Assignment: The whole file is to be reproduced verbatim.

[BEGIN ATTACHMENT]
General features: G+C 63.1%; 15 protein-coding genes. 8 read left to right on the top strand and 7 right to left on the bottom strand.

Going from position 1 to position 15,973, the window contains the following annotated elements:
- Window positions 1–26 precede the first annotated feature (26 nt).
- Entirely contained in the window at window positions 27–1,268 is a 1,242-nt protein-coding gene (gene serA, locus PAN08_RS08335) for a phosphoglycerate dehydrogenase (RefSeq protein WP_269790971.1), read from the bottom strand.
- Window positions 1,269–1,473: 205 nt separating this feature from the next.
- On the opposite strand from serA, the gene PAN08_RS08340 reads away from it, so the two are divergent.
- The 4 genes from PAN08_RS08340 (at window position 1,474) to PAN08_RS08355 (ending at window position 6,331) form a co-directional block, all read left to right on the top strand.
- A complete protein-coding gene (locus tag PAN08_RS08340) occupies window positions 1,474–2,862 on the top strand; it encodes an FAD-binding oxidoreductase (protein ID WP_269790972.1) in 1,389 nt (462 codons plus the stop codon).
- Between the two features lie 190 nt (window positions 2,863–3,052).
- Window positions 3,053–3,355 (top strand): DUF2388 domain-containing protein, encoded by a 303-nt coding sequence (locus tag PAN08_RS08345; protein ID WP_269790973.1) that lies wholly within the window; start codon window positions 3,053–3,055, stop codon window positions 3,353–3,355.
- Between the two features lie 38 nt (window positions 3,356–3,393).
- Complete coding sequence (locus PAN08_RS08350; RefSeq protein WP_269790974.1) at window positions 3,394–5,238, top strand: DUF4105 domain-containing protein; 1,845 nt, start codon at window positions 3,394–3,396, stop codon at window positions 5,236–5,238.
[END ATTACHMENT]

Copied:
General features: G+C 63.1%; 15 protein-coding genes. 8 read left to right on the top strand and 7 right to left on the bottom strand.

Going from position 1 to position 15,973, the window contains the following annotated elements:
- Window positions 1–26 precede the first annotated feature (26 nt).
- Entirely contained in the window at window positions 27–1,268 is a 1,242-nt protein-coding gene (gene serA, locus PAN08_RS08335) for a phosphoglycerate dehydrogenase (RefSeq protein WP_269790971.1), read from the bottom strand.
- Window positions 1,269–1,473: 205 nt separating this feature from the next.
- On the opposite strand from serA, the gene PAN08_RS08340 reads away from it, so the two are divergent.
- The 4 genes from PAN08_RS08340 (at window position 1,474) to PAN08_RS08355 (ending at window position 6,331) form a co-directional block, all read left to right on the top strand.
- A complete protein-coding gene (locus tag PAN08_RS08340) occupies window positions 1,474–2,862 on the top strand; it encodes an FAD-binding oxidoreductase (protein ID WP_269790972.1) in 1,389 nt (462 codons plus the stop codon).
- Between the two features lie 190 nt (window positions 2,863–3,052).
- Window positions 3,053–3,355 (top strand): DUF2388 domain-containing protein, encoded by a 303-nt coding sequence (locus tag PAN08_RS08345; protein ID WP_269790973.1) that lies wholly within the window; start codon window positions 3,053–3,055, stop codon window positions 3,353–3,355.
- Between the two features lie 38 nt (window positions 3,356–3,393).
- Complete coding sequence (locus PAN08_RS08350; RefSeq protein WP_269790974.1) at window positions 3,394–5,238, top strand: DUF4105 domain-containing protein; 1,845 nt, start codon at window positions 3,394–3,396, stop codon at window positions 5,236–5,238.